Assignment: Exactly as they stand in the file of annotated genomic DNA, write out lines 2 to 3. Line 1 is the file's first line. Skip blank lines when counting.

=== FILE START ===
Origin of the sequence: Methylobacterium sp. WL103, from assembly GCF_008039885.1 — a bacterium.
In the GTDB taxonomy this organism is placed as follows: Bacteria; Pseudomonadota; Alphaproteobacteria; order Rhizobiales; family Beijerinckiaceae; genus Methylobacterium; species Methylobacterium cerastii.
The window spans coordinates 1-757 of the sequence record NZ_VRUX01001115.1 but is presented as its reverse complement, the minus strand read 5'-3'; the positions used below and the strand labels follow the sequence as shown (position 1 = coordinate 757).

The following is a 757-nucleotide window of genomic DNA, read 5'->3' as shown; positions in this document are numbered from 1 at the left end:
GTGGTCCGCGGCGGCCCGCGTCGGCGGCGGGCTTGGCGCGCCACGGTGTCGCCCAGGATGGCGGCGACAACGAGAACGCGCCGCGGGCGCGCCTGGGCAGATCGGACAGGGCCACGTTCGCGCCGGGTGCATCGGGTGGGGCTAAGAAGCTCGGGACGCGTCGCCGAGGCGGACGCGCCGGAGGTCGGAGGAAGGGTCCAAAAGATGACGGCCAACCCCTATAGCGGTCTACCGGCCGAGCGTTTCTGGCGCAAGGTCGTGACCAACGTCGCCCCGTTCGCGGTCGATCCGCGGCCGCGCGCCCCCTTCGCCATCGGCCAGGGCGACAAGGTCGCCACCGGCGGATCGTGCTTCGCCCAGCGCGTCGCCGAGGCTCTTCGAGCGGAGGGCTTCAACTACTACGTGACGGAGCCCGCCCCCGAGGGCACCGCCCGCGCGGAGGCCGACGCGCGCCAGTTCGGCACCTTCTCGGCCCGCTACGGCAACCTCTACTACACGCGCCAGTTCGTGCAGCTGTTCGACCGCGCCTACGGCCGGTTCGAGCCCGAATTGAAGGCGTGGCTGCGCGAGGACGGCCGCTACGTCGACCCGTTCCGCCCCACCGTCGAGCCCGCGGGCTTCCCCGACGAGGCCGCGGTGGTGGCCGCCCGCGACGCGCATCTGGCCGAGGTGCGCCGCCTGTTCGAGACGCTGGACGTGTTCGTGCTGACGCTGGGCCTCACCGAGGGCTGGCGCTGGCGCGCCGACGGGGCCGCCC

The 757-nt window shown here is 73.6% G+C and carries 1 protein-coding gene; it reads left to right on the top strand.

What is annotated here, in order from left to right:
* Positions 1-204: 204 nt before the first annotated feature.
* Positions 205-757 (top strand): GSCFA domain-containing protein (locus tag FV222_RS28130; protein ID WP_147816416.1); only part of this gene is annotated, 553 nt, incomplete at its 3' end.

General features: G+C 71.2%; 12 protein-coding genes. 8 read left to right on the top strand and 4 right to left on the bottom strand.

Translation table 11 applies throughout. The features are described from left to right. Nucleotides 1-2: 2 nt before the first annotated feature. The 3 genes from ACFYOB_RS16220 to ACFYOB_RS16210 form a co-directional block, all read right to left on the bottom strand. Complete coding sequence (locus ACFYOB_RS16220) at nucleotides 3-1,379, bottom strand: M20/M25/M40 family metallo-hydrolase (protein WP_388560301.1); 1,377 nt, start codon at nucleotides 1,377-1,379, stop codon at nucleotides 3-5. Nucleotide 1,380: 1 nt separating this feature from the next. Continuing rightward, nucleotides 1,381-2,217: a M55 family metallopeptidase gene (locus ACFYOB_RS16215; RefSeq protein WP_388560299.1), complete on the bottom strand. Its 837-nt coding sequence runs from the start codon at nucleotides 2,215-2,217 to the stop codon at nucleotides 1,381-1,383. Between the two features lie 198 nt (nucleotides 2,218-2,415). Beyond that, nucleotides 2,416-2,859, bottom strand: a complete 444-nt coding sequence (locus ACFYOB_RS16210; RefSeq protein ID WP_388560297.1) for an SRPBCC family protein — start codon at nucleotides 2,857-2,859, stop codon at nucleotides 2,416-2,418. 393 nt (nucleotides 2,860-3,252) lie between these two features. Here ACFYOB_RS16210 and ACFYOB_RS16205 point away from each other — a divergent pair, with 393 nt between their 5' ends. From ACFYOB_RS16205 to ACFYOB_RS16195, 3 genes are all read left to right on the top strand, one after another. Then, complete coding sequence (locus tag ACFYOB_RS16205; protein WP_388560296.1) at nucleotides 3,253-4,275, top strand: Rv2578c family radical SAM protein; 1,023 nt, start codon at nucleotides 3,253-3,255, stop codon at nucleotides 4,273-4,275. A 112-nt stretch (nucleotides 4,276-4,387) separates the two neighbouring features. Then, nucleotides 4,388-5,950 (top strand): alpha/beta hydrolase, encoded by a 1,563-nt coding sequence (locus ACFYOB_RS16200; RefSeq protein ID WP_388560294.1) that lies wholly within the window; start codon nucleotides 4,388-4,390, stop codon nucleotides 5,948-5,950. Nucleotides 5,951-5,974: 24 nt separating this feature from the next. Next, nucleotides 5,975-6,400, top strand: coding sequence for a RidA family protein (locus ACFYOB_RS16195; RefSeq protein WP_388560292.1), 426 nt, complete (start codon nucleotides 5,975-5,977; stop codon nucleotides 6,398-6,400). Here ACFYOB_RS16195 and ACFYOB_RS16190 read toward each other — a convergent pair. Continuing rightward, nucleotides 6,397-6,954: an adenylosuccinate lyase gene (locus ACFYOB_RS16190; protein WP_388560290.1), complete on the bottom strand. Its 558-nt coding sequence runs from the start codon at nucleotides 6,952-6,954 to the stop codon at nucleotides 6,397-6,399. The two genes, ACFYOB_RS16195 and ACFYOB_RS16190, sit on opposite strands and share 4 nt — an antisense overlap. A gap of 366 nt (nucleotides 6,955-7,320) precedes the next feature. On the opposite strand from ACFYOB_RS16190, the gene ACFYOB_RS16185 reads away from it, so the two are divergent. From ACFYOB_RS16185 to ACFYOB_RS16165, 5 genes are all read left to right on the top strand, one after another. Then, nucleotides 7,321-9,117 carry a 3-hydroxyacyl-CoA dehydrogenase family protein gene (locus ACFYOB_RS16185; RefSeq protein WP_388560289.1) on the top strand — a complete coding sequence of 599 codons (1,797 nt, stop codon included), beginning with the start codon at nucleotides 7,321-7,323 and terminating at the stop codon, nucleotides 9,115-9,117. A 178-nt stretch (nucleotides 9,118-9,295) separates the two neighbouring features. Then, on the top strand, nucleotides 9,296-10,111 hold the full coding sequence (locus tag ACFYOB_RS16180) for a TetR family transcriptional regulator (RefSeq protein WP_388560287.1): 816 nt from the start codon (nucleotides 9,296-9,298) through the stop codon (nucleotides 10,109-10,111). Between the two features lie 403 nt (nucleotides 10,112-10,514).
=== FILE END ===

In the GTDB taxonomy this organism is placed as follows: Bacteria; Pseudomonadota; Alphaproteobacteria; order Rhizobiales; family Beijerinckiaceae; genus Methylobacterium; species Methylobacterium cerastii.
The window spans coordinates 1-757 of the sequence record NZ_VRUX01001115.1 but is presented as its reverse complement, the minus strand read 5'-3'; the positions used below and the strand labels follow the sequence as shown (position 1 = coordinate 757).